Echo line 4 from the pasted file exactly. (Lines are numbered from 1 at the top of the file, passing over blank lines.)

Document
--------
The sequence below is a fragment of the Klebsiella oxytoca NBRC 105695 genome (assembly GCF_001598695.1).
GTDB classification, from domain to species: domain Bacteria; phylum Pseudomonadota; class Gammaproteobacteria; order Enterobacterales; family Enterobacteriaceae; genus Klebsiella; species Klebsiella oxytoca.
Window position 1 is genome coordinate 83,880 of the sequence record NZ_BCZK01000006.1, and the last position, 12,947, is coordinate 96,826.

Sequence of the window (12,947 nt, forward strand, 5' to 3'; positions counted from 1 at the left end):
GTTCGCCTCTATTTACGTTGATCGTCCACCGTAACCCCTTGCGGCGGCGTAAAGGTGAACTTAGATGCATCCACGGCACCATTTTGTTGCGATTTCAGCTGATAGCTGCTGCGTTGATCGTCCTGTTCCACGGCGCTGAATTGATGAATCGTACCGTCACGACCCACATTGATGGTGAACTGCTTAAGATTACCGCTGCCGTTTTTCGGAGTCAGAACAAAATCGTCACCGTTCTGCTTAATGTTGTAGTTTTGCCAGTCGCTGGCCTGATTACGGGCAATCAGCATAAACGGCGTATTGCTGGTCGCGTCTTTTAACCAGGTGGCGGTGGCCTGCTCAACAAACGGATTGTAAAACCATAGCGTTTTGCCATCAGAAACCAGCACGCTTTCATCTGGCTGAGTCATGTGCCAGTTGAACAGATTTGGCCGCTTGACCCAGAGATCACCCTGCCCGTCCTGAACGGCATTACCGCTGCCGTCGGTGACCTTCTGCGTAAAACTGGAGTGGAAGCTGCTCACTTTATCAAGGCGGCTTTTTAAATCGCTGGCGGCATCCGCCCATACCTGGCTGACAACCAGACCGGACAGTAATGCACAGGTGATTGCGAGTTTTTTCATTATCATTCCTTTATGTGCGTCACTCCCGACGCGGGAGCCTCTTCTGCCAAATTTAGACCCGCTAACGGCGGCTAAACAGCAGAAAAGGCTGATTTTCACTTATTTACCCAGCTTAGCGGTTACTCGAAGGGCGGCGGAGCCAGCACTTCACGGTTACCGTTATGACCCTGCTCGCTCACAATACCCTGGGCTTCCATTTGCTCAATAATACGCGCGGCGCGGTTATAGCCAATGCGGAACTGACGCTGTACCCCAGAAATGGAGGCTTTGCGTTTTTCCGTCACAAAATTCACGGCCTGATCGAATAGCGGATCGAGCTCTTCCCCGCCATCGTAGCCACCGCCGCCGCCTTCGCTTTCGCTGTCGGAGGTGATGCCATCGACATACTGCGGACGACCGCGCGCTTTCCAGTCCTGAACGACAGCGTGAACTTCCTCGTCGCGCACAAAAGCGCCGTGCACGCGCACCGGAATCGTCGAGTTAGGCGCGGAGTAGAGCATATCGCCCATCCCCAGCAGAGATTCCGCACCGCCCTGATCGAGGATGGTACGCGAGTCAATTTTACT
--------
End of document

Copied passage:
Sequence of the window (12,947 nt, forward strand, 5' to 3'; positions counted from 1 at the left end):